matz / ruby-lang.org (Yukihiro Matsumoto) wrote in message news:<1021523383.560215.27303.nullmailer / picachu.netlab.jp>...
> Hi,
> 
> In message "Re: More embedding fun!"
>     on 02/05/16, Jeff Ward <wardja / jmu.edu> writes:
> 
> |> rb_gc_unregister_address().  See gc.c
>  
> |The plot thickens!  The object is being marked as part of a scope
> |object, so it's being ignored by my rb_gc_unregister_address() call. 
> |I tried making it a global, but the scope version still exsists and is
> |causing my program to crash out when it gets marked.  Any way around
> |this?  Can I call .new() on an object without it entering local scope?
> 
> I guess I misunderstood you and your problem.  Show me the code
> (snippet) that fails.
> 
> 							matz.


This has been edited recently, but it still has the same basic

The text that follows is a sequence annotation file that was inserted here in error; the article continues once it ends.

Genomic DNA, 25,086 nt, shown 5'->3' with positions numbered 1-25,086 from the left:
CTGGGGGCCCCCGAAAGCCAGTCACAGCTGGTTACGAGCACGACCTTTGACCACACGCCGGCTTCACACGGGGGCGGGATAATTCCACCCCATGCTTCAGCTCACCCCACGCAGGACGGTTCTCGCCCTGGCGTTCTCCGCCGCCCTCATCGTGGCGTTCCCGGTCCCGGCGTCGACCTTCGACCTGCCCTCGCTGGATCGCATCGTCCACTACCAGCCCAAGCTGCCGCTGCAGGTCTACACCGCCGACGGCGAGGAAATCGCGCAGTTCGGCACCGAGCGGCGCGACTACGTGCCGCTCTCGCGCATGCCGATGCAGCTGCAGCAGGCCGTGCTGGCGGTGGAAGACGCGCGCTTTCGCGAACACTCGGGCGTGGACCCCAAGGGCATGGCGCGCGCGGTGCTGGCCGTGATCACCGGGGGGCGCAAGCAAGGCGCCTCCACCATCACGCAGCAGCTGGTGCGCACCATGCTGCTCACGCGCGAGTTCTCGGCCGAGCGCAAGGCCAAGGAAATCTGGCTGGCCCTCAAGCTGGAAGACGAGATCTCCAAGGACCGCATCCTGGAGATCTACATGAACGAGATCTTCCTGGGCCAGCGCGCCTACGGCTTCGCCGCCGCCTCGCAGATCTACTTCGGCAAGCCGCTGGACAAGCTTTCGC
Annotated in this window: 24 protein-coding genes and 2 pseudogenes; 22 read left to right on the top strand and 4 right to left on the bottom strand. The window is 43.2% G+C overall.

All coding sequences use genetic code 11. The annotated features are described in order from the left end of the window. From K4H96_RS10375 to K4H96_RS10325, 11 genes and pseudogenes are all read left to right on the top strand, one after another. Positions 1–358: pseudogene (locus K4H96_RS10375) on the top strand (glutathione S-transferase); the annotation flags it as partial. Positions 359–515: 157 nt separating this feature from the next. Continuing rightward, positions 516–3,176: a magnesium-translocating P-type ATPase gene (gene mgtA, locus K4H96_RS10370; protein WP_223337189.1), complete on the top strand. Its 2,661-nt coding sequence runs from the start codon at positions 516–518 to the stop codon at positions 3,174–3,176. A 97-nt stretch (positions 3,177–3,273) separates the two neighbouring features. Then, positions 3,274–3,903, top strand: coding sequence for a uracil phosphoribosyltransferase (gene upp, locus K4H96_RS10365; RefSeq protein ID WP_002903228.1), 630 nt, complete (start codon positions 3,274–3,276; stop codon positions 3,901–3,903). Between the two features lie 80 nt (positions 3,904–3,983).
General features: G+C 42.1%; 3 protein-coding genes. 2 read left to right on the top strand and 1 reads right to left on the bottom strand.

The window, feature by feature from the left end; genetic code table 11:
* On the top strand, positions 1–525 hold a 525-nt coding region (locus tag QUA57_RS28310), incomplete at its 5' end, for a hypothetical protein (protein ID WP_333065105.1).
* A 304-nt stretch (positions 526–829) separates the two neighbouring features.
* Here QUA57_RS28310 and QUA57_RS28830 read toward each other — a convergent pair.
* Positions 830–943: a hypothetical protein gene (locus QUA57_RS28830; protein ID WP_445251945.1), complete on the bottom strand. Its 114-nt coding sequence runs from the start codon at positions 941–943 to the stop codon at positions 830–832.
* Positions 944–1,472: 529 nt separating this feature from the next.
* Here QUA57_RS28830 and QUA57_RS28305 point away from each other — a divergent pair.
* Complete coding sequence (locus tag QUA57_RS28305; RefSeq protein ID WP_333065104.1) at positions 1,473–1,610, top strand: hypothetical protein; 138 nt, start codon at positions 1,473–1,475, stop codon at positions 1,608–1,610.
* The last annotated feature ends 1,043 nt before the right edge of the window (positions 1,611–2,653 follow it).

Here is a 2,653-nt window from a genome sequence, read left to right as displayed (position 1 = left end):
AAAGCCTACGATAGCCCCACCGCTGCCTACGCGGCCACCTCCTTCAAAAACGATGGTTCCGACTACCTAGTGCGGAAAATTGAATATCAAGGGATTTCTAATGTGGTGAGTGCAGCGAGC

problem.  Me is a pointer to a c++ object.  It contains two instance
variables, one to the ruby type associated with it and one to the ruby
object:

// Try to bypass local scope by assigning to a global variable
me->rbObject = rb_gv_set("$tObj", rb_funcall(me->rbType,
rb_intern("new"), 0));

// <snip>
// set a bunch of instance variables including		
VALUE val = rb_iv_set(me->rbObject, "@cObj", me);

// Tell ruby I'll handle this object
// I walked through this and it doesn't seam to unregister anything
rb_gc_unregister_address(&me->rbObject);
// should it be: eb_gc_unregister_address(VALUE *)(me->rbObject)?
// I tried that too

So when the garbage collector goes through to get rid of the variable
that's local scoped (which doesn't have a name), it sees the @cObj
variable, and think's it's a ruby object and try's to get rid of it
(which it can't do).

I got around the problem for now by changing the pointer to a fix and
back when I need it.  Is this my only recourse?